What is sex therapy?
Sex therapy is therapy that focuses specifically on sexual concerns. Some of the sex therapy issues I treat in my practice include difficulty achieving or maintaining an erection, delayed or premature ejaculation, difficulty reaching orgasm, unexplained pain during sex, and a decrease in sexual desire or pleasure. Sometimes these issues can arise due to trauma, depression, anxiety, hormonal changes, aging, or medications. I can help you pinpoint the source of the problem and work towards a solution. Sometimes people come individually for sex therapy issues and sometimes they bring in their partner(s).
What does sex therapy look like?
Sex therapy can look like regular psychotherapy, but it includes my getting a thorough sexual history, including your solo and partnered sexual experiences which may include unwanted sexual contact you have had or are having. I will be interested in when the issue became a problem. I will provide educational readings and illustrations to help you understand your (and your partner’s) sexual anatomy and sexual response cycle. Sometimes people have difficulty identifying, accepting, or communicating to another person their core erotic themes.
If you are on medication, or living with a disability or chronic pain, we may discuss strategies to improve how you relate sexually. If you or your partners are transgender, you may experience changes in desire, sensation, and preferred activities that may require some adjustments.
Nearly always, I will assign homework exercises which might be solo or may include a partner and you will return and report back on how the exercises went. And often there are other psychological and emotional issues that come up that are related to your thoughts and feelings about sex, so we will discuss those together.
Sex therapy does not include physical touch between me as a therapist and you as the patient. There may be times, however, when I feel it is important that you get blood work or a physical exam by a medical professional, and we will discuss that. What sex therapy does entail is my creating a safe, comfortable, and collaborative space for us to speak about what is troubling you.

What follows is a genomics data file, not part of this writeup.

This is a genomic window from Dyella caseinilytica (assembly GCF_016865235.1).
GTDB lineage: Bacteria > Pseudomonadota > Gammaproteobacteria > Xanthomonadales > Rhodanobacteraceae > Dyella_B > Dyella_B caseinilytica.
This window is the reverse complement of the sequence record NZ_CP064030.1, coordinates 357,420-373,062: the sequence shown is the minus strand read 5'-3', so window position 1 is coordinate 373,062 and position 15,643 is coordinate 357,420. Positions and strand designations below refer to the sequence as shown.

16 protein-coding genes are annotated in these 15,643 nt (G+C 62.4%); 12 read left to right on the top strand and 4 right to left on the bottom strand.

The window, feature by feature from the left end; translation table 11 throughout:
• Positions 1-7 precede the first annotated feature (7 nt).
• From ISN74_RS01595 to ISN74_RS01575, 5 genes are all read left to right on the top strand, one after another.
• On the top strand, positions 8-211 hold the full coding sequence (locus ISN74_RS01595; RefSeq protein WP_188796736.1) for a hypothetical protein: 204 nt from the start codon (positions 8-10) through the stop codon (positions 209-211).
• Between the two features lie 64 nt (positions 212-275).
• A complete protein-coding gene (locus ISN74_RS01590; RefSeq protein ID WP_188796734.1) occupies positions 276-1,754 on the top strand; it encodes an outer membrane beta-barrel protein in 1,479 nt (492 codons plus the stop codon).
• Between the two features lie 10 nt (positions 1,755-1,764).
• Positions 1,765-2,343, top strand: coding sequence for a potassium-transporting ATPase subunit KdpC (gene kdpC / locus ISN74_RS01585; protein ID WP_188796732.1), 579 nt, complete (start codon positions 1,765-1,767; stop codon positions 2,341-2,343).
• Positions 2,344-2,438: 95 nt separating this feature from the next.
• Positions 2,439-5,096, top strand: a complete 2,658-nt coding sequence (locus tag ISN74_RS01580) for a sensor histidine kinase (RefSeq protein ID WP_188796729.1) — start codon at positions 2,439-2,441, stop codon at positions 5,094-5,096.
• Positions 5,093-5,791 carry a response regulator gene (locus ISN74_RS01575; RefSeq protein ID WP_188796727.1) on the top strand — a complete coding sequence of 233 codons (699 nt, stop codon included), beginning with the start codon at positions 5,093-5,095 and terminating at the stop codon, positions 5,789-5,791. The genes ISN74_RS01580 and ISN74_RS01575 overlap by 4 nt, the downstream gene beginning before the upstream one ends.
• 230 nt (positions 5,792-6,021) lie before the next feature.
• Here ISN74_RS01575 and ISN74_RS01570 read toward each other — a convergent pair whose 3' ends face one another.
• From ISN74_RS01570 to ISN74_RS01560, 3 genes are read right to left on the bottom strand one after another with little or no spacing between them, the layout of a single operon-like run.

I have been involved in sex education for over 20 years. I worked for the National AIDS Hotline in the early 1990’s and received 40 hours of training on sexuality and prevention of the spread of HIV. In 1992 – 1993, I worked full-time at Eve’s Garden, a women’s sexuality boutique in which I talked to hundreds of patrons about both sexual pleasure and sexual problems. I took Sex Therapy coursework in graduate school and I completed San Francisco Sex Information’s 60 hour training on becoming a sex educator in 2002. My dissertation research was on BDSM clients and I regularly consult with clinicians on working with sexual issues and alternative sexuality. Many of my clients come to me to address sexuality related issues and it is a significant part of my practice.
However, it is important for you to know that I am not currently certified as a sex therapist (although it is an aspiration of mine). If you’d prefer to work with an AASECT certified sex therapist, I support that option and you can search their website for a clinician in your area, or I can help you find a local clinician who has obtained certification.
If during our initial phone intake, I do not believe I have the appropriate training or experience to work with your problem, I will refer you to another clinician who I believe would be a better fit. We may agree to meet for an initial assessment, and if at that time, I think your issue is beyond the scope of my expertise, I may also tell you at that point that I believe it’s best to refer you to someone else. In my ongoing work, I do regularly consult with other clinicians, although your identity will never be revealed unless you and I specifically agree and discuss that I should do so (for example, talking to your individual psychotherapist, or your medical doctor or psychiatrist).